Lauren's Reviews > Tattoos on the Heart: The Power of Boundless Compassion

Tattoos on the Heart by Gregory Boyle
Rate this book
Clear rating

's review
Aug 22, 2010

really liked it
Read from August 21 to 22, 2010

In May, I had the opportunity to hear Father Boyle speak – and I’m glad I did, as he’s an amazing speaker with a unique voice and style. The book shares his speaking style, and, while I think I would have enjoyed the book even if I had not heard him speak, being able to hear his voice while reading did make it easier to appreciate the book from the start. (On a side note, even if you don’t want to read the book, if you ever have the chance to hear him speak: GO). This book is a memoir of Father Boyle’s two decades in the Boyle Heights neighborhood of Los Angeles and his work in establishing and running Homebody Industries. For those who either hate religion or are incapable of humanizing gang members, well, this book should probably be skipped. But I think most people would find it hard not to find something to appreciate within this slim tome’s pages. Father Boyle’s faith permeates this book, but rather than mire the book in one denomination, it enhances his tales and reminded me of the best of religion and religious leaders. The book is simultaneously inspiring and heart wrenching, and if the style is disjointed at times, it’s only because this man has so many stories to illustrate each chapter and point. A fascinating contrast to The New Jim Crow, it left me mulling over many things, not least of which is the nature of faith, compassion, and love and the power of religious figures to step above the fray and be neutral guardians for the best of the human spirit. As a whole, this book is stunningly beautiful, and I highly recommend not only reading it but also buying it.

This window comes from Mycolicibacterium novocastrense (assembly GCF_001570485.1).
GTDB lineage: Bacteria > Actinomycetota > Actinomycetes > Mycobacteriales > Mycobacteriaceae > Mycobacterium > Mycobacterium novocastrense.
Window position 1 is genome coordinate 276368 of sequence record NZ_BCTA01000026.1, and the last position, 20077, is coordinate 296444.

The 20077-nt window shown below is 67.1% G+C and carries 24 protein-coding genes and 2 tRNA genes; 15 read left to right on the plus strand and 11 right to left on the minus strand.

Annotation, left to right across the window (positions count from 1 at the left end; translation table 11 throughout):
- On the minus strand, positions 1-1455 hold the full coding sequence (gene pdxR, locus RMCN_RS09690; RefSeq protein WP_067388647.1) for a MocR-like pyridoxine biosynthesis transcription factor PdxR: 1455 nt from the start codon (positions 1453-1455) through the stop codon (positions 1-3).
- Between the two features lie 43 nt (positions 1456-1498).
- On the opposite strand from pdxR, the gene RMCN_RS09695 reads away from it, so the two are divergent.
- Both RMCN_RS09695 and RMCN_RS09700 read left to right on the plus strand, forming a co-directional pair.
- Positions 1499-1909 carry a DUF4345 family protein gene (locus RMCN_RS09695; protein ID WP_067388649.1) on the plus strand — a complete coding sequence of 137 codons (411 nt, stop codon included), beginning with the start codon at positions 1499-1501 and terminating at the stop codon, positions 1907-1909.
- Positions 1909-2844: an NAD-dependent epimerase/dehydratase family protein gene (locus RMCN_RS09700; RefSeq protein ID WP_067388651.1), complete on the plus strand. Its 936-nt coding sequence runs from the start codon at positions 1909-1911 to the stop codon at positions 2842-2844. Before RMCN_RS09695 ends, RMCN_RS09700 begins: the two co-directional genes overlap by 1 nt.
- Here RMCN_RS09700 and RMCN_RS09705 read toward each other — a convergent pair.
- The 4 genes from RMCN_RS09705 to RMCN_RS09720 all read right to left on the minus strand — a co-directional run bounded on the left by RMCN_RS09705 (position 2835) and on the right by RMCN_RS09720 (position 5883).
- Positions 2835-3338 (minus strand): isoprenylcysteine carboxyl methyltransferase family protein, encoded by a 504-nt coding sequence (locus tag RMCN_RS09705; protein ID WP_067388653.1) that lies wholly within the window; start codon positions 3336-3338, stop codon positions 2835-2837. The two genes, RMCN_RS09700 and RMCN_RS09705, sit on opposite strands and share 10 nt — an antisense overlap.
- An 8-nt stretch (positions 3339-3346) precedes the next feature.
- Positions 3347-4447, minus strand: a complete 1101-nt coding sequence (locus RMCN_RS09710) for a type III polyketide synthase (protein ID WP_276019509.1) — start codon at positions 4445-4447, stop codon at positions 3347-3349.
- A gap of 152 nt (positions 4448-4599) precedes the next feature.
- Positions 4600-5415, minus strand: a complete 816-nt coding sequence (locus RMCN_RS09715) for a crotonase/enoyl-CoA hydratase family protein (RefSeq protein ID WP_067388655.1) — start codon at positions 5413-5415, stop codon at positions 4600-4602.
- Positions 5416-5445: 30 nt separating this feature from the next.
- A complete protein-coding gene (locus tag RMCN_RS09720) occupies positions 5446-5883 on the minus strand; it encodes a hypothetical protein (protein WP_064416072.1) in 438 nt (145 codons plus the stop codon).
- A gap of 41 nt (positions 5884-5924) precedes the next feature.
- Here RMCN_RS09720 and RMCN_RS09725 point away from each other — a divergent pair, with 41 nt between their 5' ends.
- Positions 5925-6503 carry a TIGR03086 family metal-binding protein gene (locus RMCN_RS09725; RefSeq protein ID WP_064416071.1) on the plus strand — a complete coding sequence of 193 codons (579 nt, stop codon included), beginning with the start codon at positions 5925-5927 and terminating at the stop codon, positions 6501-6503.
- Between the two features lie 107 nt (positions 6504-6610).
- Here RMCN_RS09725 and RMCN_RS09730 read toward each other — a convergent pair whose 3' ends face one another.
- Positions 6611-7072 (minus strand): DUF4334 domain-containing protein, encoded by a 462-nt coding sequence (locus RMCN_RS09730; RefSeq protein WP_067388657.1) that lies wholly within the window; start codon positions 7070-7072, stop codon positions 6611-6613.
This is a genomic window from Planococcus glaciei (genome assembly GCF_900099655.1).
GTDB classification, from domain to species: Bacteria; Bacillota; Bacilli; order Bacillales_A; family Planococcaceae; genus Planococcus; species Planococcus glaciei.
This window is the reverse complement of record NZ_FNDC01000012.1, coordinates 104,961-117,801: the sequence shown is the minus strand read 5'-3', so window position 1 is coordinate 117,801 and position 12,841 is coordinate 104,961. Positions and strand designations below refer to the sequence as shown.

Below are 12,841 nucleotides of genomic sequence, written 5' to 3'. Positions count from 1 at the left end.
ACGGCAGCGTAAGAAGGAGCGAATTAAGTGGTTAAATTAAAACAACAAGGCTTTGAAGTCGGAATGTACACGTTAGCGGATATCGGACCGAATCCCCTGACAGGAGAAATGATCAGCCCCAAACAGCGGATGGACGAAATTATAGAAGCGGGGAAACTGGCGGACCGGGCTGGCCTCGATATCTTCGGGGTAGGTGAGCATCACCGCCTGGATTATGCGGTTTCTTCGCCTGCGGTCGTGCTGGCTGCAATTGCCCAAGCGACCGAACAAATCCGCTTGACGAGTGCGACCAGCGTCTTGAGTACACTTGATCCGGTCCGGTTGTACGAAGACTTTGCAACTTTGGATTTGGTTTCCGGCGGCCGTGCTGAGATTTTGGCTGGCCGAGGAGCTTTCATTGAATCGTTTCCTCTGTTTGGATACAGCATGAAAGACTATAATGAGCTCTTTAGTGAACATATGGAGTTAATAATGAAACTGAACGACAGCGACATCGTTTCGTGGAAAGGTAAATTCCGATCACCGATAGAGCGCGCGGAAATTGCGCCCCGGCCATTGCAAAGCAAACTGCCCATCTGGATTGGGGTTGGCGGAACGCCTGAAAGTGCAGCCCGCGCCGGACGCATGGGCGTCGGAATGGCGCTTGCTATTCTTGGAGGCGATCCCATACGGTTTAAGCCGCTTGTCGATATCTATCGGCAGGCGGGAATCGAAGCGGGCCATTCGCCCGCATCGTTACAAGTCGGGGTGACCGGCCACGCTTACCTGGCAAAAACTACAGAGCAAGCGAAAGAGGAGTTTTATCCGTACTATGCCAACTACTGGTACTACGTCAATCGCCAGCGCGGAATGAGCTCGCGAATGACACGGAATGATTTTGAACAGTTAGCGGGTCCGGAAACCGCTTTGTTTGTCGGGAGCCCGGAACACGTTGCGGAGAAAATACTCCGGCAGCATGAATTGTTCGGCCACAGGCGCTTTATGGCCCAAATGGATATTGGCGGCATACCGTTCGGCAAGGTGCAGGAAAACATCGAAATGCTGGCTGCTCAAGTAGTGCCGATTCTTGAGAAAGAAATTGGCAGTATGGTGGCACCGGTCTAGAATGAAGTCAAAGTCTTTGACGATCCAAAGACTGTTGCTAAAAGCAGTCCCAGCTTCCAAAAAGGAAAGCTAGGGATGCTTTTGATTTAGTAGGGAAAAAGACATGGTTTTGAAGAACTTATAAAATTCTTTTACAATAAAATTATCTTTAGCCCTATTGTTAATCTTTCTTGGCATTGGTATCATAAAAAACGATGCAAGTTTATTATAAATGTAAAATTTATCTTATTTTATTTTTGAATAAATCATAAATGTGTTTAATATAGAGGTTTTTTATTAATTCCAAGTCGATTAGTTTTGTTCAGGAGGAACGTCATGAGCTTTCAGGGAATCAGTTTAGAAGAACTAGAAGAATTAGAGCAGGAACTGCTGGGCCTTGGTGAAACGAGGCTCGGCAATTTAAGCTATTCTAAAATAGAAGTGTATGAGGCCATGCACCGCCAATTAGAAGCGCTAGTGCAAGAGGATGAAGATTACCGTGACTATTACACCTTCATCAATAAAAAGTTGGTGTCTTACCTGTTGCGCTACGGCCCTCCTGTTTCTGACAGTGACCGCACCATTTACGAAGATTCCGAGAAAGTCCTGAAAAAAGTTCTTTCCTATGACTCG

2 likes · flag

Sign into Goodreads to see if any of your friends have read Tattoos on the Heart.
Sign In »

Reading Progress

07/27/2016 marked as: read

No comments have been added yet.